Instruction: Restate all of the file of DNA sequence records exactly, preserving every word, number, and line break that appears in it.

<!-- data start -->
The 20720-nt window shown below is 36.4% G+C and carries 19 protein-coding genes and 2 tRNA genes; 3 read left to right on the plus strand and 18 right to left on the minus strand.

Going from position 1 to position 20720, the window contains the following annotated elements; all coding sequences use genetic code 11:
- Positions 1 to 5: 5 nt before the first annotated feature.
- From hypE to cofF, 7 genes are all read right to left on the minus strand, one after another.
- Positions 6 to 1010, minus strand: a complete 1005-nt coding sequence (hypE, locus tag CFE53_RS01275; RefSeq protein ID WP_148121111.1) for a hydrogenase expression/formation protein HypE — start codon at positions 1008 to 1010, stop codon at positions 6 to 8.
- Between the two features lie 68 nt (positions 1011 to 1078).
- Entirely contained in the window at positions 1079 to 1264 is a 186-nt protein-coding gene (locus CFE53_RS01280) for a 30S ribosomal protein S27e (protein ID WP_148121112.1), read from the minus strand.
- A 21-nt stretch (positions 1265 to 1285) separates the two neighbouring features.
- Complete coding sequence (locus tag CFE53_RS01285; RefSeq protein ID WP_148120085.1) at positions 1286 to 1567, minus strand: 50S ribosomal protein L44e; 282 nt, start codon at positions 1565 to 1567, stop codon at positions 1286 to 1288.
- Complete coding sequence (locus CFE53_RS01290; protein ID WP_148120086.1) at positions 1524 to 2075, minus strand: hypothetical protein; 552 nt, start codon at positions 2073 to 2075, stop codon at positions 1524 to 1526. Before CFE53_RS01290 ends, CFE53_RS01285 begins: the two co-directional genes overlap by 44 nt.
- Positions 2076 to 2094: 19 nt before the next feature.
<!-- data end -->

The 20720-nt window shown below is 36.4% G+C and carries 19 protein-coding genes and 2 tRNA genes; 3 read left to right on the plus strand and 18 right to left on the minus strand.

Going from position 1 to position 20720, the window contains the following annotated elements; all coding sequences use genetic code 11:
- Positions 1 to 5: 5 nt before the first annotated feature.
- From hypE to cofF, 7 genes are all read right to left on the minus strand, one after another.
- Positions 6 to 1010, minus strand: a complete 1005-nt coding sequence (hypE, locus tag CFE53_RS01275; RefSeq protein ID WP_148121111.1) for a hydrogenase expression/formation protein HypE — start codon at positions 1008 to 1010, stop codon at positions 6 to 8.
- Between the two features lie 68 nt (positions 1011 to 1078).
- Entirely contained in the window at positions 1079 to 1264 is a 186-nt protein-coding gene (locus CFE53_RS01280) for a 30S ribosomal protein S27e (protein ID WP_148121112.1), read from the minus strand.
- A 21-nt stretch (positions 1265 to 1285) separates the two neighbouring features.
- Complete coding sequence (locus tag CFE53_RS01285; RefSeq protein ID WP_148120085.1) at positions 1286 to 1567, minus strand: 50S ribosomal protein L44e; 282 nt, start codon at positions 1565 to 1567, stop codon at positions 1286 to 1288.
- Complete coding sequence (locus CFE53_RS01290; protein ID WP_148120086.1) at positions 1524 to 2075, minus strand: hypothetical protein; 552 nt, start codon at positions 2073 to 2075, stop codon at positions 1524 to 1526. Before CFE53_RS01290 ends, CFE53_RS01285 begins: the two co-directional genes overlap by 44 nt.
- Positions 2076 to 2094: 19 nt before the next feature.